Forfeit

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Related to forfeitures: forfeited

Forfeit

To lose to another person or to the state some privilege, right, or property due to the commission of an error, an offense, or a crime, a breach of contract, or a neglect of duty; to subject property to confiscation; or to become liable for the payment of a penalty, as the result of a particular act. To lose a franchise, estate, or other property, as provided by the applicable law, due to Negligence, misfeasance, or omission.

This nonconsensual deprivation transfers the property to another person or restores it to the original grantor.

forfeit

v. to lose property or rights involuntary as a penalty for violation of law. Example: the government can take automobiles or houses which are used for illegal drug trafficking or manufacture. A drug pusher may forfeit his/her car (property) if caught carrying drugs in it and found guilty. A parent may have to forfeit his/her house if his/her daughter is selling drugs from the house, even though the parent had nothing to do with and no knowledge of the drugs. One may have to forfeit one's driver's license or lose driving privileges due to multiple traffic violations or drunk driving. (See: forfeiture)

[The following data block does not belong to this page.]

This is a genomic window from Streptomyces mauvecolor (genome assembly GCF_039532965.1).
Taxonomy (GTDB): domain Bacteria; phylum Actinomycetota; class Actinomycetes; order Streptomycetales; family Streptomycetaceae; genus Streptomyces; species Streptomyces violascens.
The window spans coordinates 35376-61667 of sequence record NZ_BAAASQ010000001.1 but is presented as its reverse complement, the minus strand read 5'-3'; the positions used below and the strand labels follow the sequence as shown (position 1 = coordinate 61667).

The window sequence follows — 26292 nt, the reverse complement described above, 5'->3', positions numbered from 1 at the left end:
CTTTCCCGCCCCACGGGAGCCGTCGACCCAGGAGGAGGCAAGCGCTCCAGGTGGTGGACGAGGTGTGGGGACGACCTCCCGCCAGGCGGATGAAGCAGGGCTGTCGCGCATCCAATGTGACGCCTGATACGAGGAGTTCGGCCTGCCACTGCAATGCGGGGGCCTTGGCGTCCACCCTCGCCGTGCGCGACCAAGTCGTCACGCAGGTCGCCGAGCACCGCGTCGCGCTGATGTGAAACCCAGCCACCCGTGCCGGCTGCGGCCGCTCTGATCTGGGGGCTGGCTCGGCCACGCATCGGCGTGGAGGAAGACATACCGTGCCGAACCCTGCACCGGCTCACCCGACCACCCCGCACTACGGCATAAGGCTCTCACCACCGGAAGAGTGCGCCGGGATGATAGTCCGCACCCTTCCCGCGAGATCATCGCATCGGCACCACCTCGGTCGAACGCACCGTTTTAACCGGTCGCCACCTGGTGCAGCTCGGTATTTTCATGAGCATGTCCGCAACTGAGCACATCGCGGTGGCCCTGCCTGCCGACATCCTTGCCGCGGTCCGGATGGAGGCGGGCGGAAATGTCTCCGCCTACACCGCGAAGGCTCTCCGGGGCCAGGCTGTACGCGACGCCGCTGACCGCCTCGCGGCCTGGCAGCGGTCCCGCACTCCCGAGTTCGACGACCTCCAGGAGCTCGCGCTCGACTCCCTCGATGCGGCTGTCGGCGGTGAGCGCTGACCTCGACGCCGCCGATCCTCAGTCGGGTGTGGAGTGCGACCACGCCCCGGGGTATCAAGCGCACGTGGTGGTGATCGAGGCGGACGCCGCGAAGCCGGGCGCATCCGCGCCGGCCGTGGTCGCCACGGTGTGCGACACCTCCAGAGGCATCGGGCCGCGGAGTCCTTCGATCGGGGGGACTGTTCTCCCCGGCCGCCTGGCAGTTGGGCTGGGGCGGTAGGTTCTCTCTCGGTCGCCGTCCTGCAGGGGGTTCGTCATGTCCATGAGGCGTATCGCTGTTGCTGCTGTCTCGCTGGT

References in periodicals archive ?
Oversight of Federal Asset Forfeiture: Its Role in Fighting Crime, Senate Hearing 106-673.
"Guilty Property: A Quantitative Analysis of Civil Asset Forfeiture." American Journal of Criminal Justice, 21, 1996, 61-81.
reinvests forfeiture proceeds in community safety and crime prevention programs.
That information isn't collected in any meaningful way in Texas, and state lawmakers, at the urging of prosecutors and law enforcement, have resisted attempts to report more detailed information about asset forfeiture to the public.
"A generation ago in America, asset forfeiture was limited to wresting ill-gotten gains from violent criminals.
Neily and Lemisch each spoke on several facets of civil forfeiture, with Neily advocating for changes in the practice, while Lemisch promoted many reasons why law enforcement agencies utilize it.
A representative of the Mackinac Center for Public Policy, Jarrett Skorup, also provided insight on civil forfeiture in Michigan after the event.
In order to address the IRS' position with respect to forfeitures, defined contribution plan documents should address how forfeitures will be applied and the necessity to use them in the current plan year.
The failure to use forfeitures in accordance with the timing rules described above could be viewed as a plan qualification issue, either as an operational error-i.e., failure to comply with the terms of the plan-or a failure to comply with a qualification requirement.
Judicial proceedings to enforce these forfeitures could take
that their forfeitures could be enforced qui tam, through actions
The results of our analysis show that forfeiture can be used effectively, in combination with more standard tools (fining or imprisoning offenders), as a deterrent under certain conditions, but the risk of overuse is real.